The Edmonton Sun reports that Mike McCartney delighted his audience with his stories and photos at last evening's "Evening With Mike". "One almost felt like an intruder," said reporter Graham Hicks as Mike and his longtime friend Long John Baldry (who now lives in Vancouver) shared stories about the English music scene of the early 1960s. John Baldry was very much a part of the British music scene of that era. Performers such as Rod Stewart and Elton John were once members of his band.
Mr. Hicks describes Michael McCartney as a rare treat saying that he is a really fun person with a great sense of humor. He noted that all the photographs in Mike's exhibit contain comic elements and the clever inscriptions McCartney has posted beside each of them are worth the price of admission alone.
It appears that the McCartney brothers are really good pals and share a similar outlook on life. Perhaps even more importantly, Mike doesn't seem to have been psychologically damaged by his older brother's tremendous fame. Last evening, he didn't really want to make too much of being Sir Paul's brother, saying, "You get on with your life, don't you?" However, he didn't entirely avoid making references to his family. For instance, while standing beside a picture of his Uncle Albert and Auntie Milly napping on the McCartney's sofa, Michael observed, "Everybody in the family worked their way into one song or another." Uncle Albert in Uncle Albert/Admiral Halsey, Auntie Milly in Mike McCartney's group Scaffold's No. 1 British hit, Lily the Pink, and even Mike himself: "Me? I was brother Michael in Let 'Em In."
During the evening, Mike was surprised by the appearance of an old Liverpool friend whom he had not seen in nearly 40 years. Does Mike McCartney often experience such reunions? "Not that often and certainly not in the middle of Edmonton," Mike replied. "I'd forgotten he was that bloody tall." Richard Jones, who now makes his home in Edmonton, is six-foot-four. Years ago, he was part of a singing duo who performed with McCartney's group Scaffold. At that time, Mike was going by the name of Mike McGear. Mr. Jones remembered, "For the longest time I had no idea he was Paul's brother. Because he was using the alias of Mike McGear, I didn't make the connection because they look nothing alike. (This reunion's) about us - it's nothing to do with Paul McCartney and it never was."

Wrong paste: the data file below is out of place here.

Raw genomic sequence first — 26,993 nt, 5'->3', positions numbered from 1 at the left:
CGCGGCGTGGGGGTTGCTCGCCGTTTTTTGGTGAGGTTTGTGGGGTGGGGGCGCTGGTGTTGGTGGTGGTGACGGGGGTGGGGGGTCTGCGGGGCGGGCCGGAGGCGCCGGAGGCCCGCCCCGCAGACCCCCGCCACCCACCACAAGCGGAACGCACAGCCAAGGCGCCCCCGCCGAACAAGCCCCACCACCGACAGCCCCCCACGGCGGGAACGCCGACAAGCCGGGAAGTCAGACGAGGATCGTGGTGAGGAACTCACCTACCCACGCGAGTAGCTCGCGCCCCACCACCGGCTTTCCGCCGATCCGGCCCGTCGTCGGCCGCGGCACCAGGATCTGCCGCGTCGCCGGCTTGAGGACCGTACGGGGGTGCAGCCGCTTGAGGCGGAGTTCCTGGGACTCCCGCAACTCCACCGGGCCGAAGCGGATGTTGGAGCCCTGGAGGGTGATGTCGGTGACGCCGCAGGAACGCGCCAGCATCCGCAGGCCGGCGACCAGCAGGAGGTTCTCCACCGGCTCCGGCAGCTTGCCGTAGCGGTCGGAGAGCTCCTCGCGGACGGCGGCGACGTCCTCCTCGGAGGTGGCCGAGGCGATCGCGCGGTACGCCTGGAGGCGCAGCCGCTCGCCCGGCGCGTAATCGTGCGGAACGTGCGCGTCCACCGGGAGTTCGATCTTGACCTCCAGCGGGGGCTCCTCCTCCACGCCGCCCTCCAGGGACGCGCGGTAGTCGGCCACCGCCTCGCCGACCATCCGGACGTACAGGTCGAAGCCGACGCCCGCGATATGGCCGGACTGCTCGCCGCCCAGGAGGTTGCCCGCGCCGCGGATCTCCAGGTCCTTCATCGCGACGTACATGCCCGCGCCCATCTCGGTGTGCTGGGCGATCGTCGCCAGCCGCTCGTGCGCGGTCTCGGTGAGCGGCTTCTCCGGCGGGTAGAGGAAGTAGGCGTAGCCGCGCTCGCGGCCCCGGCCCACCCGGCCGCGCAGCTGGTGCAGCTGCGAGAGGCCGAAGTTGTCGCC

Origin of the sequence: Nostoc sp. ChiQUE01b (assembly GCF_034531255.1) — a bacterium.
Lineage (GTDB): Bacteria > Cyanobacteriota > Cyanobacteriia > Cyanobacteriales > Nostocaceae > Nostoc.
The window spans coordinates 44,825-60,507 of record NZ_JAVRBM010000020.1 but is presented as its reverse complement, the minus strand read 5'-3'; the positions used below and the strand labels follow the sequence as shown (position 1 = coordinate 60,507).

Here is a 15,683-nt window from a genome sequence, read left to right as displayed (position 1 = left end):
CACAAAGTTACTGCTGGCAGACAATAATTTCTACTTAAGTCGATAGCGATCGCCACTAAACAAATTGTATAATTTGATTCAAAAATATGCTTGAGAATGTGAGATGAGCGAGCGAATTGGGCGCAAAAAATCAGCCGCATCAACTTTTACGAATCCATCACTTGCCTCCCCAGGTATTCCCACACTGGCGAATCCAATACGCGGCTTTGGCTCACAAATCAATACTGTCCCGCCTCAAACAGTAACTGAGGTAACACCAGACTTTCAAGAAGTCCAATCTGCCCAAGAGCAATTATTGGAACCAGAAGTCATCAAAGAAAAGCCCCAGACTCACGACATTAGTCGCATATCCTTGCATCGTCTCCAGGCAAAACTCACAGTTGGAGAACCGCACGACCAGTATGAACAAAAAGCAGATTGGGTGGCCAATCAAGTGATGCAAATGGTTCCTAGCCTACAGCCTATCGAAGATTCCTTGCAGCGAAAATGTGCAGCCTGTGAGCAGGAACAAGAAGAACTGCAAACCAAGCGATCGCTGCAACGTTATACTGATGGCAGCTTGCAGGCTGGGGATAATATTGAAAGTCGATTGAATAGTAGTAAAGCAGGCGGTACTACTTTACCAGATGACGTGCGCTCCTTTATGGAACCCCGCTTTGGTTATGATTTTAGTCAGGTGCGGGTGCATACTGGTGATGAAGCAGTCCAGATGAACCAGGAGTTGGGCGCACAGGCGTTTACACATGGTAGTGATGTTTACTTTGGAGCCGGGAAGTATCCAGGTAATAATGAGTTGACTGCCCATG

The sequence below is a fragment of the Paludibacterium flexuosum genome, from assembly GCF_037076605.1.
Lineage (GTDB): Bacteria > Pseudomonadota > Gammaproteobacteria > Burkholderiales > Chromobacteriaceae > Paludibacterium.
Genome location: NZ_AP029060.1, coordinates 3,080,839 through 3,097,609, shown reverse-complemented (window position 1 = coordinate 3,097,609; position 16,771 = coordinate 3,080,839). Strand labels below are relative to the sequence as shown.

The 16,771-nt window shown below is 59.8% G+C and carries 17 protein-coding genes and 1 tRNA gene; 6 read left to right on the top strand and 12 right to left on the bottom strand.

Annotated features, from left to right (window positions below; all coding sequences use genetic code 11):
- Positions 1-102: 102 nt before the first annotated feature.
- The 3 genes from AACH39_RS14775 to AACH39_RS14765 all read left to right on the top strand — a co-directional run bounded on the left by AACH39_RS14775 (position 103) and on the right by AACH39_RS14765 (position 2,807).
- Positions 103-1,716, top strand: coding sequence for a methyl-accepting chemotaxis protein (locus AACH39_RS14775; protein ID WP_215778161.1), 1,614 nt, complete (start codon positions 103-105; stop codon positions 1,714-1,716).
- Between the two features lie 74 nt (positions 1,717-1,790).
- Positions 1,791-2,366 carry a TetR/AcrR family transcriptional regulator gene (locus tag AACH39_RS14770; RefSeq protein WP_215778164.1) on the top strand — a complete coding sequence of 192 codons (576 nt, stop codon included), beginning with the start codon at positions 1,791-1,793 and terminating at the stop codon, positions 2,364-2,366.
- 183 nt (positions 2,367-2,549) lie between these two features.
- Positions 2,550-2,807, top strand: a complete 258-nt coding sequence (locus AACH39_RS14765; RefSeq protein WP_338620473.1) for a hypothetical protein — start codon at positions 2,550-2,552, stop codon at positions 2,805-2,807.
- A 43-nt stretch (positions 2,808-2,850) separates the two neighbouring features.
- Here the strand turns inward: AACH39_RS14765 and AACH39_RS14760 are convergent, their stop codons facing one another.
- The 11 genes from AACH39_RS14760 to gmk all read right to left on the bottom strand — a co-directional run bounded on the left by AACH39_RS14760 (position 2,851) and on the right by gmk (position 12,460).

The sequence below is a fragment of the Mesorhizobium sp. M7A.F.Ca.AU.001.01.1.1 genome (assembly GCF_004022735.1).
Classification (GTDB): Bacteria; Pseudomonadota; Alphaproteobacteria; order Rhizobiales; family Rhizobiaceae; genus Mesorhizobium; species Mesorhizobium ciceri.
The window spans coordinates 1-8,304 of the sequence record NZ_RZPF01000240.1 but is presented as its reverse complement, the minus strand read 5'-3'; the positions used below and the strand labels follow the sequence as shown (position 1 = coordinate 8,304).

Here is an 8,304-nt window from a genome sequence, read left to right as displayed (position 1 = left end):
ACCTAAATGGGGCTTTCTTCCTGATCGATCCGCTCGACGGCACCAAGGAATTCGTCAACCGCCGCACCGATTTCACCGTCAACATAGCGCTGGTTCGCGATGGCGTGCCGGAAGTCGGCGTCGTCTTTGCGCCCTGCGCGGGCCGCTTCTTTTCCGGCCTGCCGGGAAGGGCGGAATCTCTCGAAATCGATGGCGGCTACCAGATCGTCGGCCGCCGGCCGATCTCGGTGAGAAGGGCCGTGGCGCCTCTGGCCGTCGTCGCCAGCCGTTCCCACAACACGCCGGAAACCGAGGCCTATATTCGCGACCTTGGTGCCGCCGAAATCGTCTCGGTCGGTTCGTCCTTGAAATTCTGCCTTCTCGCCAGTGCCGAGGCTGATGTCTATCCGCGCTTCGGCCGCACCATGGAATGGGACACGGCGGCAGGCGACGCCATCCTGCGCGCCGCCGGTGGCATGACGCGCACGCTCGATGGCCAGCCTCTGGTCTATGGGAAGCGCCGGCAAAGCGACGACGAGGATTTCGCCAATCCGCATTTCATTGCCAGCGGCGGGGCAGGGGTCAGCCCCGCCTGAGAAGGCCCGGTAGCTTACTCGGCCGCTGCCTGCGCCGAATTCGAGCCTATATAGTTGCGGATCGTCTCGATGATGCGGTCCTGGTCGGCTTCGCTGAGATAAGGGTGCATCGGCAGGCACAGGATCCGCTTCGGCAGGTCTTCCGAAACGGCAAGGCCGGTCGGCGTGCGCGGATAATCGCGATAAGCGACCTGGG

Mr. Jones never met Paul McCartney, but he did know some of the other Beatles. He said with a chuckle, "I only met half of them. I remember running into George Harrison in the Blue Angel Club one night. He only lived a few doors down from me, or his parents did. Didn't take long for them to move. I had quite an experience with John Lennon, but it wasn't that pleasant. He had his moments. The man's gone, I better leave it at that." Mr. Jones added that Liverpudlians "don't worship the Beatles like their fans do. We just think of them as the local kids who made good and we're happy for them."
Mike McCartney's Liverpool: Sixties Black and White will be on display at the Provincial Museum's Sixties show until May 12.
(kindly submitted by PLUGGED correspondent Joan M. Hopkins)
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